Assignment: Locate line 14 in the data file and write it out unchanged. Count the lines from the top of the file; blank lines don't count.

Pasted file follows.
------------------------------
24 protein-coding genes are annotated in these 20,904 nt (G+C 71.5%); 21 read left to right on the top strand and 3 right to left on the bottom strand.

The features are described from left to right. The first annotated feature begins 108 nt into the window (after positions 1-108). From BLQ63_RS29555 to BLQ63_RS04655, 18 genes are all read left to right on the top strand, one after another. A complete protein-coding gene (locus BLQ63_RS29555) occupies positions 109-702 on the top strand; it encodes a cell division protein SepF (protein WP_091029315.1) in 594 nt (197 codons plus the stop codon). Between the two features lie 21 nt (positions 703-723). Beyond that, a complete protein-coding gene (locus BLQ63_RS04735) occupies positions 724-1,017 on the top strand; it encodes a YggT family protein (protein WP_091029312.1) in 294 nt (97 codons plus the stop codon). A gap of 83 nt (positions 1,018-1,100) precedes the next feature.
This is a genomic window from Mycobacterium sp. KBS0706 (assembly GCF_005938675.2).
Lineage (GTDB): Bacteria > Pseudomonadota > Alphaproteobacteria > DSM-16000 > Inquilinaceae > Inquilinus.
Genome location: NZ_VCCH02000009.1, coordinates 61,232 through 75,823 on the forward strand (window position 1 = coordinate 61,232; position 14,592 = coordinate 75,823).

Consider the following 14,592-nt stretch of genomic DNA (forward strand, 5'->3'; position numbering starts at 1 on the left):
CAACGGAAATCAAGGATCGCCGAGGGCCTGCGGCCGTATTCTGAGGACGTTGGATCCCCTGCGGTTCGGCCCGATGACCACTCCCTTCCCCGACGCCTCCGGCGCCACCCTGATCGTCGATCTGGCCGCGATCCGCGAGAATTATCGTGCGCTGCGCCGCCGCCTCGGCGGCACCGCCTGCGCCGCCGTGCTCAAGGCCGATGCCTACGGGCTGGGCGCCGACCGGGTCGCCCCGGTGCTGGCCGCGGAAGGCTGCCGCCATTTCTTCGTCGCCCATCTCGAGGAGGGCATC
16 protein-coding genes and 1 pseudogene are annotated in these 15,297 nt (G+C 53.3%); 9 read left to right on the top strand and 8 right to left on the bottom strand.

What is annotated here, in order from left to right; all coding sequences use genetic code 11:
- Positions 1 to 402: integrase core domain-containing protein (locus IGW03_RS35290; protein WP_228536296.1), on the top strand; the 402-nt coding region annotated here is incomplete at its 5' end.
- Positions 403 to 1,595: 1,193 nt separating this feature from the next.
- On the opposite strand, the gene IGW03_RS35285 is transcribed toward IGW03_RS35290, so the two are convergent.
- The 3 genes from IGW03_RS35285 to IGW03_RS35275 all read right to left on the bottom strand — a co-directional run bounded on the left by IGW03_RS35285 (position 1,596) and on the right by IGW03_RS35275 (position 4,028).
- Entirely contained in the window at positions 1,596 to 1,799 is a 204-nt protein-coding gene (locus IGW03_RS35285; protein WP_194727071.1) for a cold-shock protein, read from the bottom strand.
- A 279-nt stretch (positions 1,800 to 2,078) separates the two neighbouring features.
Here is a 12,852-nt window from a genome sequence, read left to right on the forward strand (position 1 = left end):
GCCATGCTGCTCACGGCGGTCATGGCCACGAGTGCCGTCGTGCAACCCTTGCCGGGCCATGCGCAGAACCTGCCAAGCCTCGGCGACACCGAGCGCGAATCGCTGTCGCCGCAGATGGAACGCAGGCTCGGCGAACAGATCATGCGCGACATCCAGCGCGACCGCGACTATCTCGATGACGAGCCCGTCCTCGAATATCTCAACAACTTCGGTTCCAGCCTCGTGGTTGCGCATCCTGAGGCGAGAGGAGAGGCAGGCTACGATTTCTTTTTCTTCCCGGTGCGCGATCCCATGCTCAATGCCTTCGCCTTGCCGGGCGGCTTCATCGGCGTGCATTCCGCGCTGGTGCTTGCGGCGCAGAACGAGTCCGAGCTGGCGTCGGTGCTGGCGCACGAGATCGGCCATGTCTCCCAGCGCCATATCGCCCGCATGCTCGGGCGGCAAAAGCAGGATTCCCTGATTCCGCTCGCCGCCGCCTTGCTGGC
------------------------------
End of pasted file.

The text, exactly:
- Entirely contained in the window at positions 1,596 to 1,799 is a 204-nt protein-coding gene (locus IGW03_RS35285; protein WP_194727071.1) for a cold-shock protein, read from the bottom strand.